A revvy twin-cam engine, five-speed manual gearbox and rear-wheel drive sounded perfect. Less perfect are the soaring values of 105 Spiders and Coupés, as I soon discovered when I delved into the classifieds, but it seemed that the regular Giulia saloon had been left behind somewhat.
It’s an unusual-looking thing, the Giulia. So faithful to the three-box shape, it stands on soft, long-travel springs and looks somewhat ungainly, despite sharing its underpinnings with the stunning Bertone-designed Coupé and Pininfarina-penned Spider variants.
But I immediately fell for it. I loved the deep, concave sweep along the flanks, the slash across the rear arches and the strakes running down the bootlid (about the only thing the Giulia shares with one of my favourite modern-day cars, the Porsche 911 GT3 RS). The appeal of turning this practical old box into a road racer was irresistible.
And so the hunt began for a rust-free, mechanically strong Giulia, but finding these attributes in an old Alfa is tricky. Those that were sold in the rain-sodden UK have usually long since rotted. These cars last better in warmer, dry climates, and there’s surely no place better to search than in the car's home territory of Italy.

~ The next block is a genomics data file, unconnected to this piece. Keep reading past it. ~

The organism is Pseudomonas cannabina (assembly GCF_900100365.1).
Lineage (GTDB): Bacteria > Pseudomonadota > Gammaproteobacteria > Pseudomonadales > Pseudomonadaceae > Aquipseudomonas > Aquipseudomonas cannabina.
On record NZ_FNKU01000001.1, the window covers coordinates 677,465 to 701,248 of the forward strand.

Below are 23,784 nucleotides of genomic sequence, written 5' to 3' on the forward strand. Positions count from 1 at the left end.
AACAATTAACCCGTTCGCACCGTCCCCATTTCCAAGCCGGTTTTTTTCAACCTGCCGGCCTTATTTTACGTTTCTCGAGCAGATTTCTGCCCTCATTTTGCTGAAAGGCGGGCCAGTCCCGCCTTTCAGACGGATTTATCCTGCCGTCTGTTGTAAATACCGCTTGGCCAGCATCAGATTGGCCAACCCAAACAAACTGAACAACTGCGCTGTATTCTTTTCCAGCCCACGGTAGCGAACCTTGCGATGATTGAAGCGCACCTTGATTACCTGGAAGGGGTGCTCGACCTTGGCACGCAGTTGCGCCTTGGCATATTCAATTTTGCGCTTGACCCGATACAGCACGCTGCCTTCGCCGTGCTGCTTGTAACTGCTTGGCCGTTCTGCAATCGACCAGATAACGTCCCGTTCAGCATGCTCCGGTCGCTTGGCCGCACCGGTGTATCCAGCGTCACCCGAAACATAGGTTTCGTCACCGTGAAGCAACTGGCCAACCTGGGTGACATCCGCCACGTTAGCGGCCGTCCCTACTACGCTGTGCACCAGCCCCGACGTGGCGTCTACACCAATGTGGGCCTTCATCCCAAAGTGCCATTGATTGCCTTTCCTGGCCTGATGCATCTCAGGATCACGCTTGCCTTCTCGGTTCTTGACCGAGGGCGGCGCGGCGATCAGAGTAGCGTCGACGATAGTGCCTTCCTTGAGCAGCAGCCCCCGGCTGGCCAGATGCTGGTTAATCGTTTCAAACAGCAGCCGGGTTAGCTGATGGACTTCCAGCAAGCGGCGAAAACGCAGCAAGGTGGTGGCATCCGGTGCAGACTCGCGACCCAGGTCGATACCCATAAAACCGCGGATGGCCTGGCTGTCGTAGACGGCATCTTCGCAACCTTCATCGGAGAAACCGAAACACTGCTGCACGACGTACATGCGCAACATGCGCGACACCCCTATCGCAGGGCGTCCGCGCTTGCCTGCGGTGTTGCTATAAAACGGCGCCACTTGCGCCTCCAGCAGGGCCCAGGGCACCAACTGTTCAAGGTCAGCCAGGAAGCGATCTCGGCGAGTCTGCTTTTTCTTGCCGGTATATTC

I searched through the Italian classifieds and found a few contenders. I enlisted the help of my Italian-speaking sister, who chatted to some charismatic sellers over the phone, and then flew over to look at some cars. There were cheap rot boxes, then some expensive rot boxes... and then the car: a 1972 Giulia Super 1.3 with twin Dell’Orto carburettors, finished in the unusual Indigo Grey paint colour and oxblood hide inside.
The unibody was free of rot, the interior was in good condition and the mechanicals seemed decent. The salesman was an old-school mechanic who generously brought the price down to €11,000 (roughly £10,000), and I returned home delighted with our purchase. I did want to drive it home, of course, but going 1000 miles without incident seemed highly hopeful at best.
When the car arrived on the driveway of my family's home, it looked alien, so small, yet so bold in its new environment. I was itching to jump in and go for a drive, although when I did, I inevitably discovered a number of issues.
The car's delicate, wooden steering wheel was lovely to hold, but there were at least three inches of play in the system, while the engine idled at 3000rpm and the suspension groaned over bumps and lurched over when pushed. But even so, there was an engaging chassis beneath. There was also the obligatory breakdown – outside a prison, no less.